Ruy Teixeira demonstrates the public’s solid backing of the Obama administration’s approach to energy and climate change.
Read full article, and view public opinion charts, here.
WASHINGTON, D.C. – With all the brouhaha about health care reform, it’s easy to forget the other big domestic policy priority before Congress: energy policy and climate change. Here the Obama administration’s approach continues to receive solid public support. According to just-released data from ABC News/Washington Post, support is running about a 2-1 ratio for the proposed changes to U.S. energy policy (57 percent to 29 percent). See related chart on public opinion on US energy policy, here.
Moreover, more people think these changes would add jobs in their state than believe jobs would be lost (36 percent to 15 percent). Evidently, conservative attempts to characterize the energy bill as a huge job-loser have so far failed to sway the public. See related chart on perception of job creation, here.
Support for a “cap-and-trade” approach to greenhouse gas regulation has also been holding steady. In June, there was a 52-42 support for this approach; today it’s an essentially identical 52-43 in favor. See related chart on public opinion of a cap and trade system, here.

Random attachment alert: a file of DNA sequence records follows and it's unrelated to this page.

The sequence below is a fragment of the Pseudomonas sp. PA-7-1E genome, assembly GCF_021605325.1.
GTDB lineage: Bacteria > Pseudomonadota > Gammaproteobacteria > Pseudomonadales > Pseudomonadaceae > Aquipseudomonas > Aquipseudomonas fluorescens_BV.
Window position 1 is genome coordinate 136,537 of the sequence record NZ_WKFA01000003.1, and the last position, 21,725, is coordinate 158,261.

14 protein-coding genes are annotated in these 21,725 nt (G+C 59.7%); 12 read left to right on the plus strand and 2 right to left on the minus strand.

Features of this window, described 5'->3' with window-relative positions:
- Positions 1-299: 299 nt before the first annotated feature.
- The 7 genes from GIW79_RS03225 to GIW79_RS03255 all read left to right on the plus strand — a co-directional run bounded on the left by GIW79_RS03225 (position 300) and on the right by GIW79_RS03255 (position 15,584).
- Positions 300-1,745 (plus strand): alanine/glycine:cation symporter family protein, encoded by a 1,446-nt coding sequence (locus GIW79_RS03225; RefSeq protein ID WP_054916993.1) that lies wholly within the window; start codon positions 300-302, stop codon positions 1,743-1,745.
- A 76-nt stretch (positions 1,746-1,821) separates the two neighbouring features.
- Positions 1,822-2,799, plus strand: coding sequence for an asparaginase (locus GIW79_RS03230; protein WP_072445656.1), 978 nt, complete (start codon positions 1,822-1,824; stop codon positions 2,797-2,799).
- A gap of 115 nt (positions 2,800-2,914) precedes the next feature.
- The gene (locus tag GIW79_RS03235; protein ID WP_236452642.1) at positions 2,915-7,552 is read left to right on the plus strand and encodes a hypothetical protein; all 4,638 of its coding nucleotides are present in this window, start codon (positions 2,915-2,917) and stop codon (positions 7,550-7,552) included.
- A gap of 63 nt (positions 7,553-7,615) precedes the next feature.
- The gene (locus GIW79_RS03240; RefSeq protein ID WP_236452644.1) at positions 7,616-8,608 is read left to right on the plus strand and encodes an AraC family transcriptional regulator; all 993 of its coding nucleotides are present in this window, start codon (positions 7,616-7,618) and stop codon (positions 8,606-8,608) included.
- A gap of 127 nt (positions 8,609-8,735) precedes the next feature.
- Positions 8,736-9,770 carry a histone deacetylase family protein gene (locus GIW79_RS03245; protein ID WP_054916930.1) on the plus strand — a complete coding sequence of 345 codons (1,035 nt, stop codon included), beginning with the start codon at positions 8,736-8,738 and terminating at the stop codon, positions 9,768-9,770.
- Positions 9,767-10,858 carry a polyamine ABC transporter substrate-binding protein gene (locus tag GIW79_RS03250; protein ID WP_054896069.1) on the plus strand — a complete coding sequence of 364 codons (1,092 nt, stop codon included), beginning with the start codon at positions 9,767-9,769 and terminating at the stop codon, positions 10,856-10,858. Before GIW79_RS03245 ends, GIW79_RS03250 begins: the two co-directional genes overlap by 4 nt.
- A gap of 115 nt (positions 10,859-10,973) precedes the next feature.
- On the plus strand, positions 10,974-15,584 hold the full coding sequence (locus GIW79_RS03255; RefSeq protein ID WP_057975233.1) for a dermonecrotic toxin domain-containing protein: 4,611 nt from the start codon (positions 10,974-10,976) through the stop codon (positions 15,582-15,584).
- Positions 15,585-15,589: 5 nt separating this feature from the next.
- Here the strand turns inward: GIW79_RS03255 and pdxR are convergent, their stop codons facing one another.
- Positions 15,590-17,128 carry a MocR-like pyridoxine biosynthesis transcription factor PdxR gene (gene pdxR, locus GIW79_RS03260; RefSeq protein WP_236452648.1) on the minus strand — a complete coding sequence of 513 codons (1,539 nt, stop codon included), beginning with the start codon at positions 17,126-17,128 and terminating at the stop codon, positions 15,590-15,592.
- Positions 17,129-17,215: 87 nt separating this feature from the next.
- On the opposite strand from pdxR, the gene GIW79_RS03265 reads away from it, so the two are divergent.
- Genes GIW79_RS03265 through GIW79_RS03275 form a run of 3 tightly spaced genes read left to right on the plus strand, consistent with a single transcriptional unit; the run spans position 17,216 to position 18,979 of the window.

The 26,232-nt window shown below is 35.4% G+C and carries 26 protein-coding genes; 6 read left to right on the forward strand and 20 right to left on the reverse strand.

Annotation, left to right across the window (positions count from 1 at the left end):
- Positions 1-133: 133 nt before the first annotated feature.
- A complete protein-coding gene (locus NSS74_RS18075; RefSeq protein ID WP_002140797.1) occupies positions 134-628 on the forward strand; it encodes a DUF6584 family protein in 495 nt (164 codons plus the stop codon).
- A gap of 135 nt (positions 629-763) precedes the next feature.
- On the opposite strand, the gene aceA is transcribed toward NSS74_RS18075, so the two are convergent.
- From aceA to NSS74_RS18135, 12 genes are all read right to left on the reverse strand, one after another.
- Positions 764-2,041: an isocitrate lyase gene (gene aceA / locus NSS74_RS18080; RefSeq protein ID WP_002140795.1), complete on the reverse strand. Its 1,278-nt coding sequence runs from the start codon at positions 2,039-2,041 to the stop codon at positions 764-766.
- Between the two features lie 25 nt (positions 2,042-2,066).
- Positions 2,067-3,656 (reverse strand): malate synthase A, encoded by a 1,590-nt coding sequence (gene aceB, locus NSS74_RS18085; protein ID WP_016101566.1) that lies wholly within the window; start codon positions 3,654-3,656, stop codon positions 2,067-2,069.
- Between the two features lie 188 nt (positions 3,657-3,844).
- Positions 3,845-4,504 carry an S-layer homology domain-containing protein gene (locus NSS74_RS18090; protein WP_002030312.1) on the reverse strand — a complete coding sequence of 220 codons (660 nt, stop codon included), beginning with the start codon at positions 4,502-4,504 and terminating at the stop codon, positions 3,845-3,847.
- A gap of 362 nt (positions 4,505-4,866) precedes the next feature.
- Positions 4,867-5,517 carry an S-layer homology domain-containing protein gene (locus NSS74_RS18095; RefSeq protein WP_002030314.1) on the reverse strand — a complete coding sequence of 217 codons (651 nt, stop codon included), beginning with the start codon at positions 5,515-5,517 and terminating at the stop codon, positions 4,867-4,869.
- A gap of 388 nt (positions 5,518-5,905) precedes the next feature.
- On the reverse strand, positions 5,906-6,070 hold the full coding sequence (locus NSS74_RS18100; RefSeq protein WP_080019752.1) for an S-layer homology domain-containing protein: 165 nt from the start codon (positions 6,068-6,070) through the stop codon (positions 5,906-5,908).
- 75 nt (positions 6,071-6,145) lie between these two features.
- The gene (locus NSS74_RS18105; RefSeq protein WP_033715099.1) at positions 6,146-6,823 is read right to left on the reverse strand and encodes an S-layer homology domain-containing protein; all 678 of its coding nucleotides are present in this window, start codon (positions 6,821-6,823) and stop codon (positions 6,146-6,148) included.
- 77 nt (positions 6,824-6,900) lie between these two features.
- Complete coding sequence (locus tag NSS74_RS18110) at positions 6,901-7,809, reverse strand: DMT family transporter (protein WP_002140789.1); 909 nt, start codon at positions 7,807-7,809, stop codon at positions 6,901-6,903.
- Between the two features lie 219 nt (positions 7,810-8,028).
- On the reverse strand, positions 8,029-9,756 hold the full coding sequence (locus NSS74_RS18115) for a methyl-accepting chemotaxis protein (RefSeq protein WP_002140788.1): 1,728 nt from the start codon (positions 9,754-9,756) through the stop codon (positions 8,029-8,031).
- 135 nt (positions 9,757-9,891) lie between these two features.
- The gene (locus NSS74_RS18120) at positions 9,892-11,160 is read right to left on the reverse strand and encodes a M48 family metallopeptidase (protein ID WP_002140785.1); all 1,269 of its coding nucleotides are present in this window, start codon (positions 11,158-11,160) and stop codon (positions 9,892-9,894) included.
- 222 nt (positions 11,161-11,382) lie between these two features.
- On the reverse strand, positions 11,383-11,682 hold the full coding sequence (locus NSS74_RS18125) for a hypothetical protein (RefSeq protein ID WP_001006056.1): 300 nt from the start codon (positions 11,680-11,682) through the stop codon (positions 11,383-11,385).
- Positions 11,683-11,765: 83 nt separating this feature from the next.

Finally, it’s worth noting that the public’s top-five-rated policy steps to address our country’s energy needs all involve alternative energy and conservation, not fossil fuels or nuclear: develop more solar and wind power (91 percent in favor); require car manufacturers to improve the fuel efficiency of vehicles sold in this country (85 percent); develop electric car technology (82 percent); require more energy conservation by businesses and industries (78 percent); and require more energy conservation by consumers (73 percent).
It’s clear which way the public wants to go. Let’s hope Congress follows along. See related chart on public opinion on federal action on climate change, here.
Ruy Teixeira is a Senior Fellow at the Center for American Progress. To learn more about his public opinion analysis go to the Media and Culture page and the Progressive Studies program page of our website.
To speak with our experts on this topic, please contact:
Print: Suzi Emmerling
202.481.8224 or firstname.lastname@example.org
Radio: John Neurohr
202.481.8182 or email@example.com
TV: Andrea Purse
202.741.6250 or firstname.lastname@example.org
Web: Erin Lindsay
202.741.6397 or email@example.com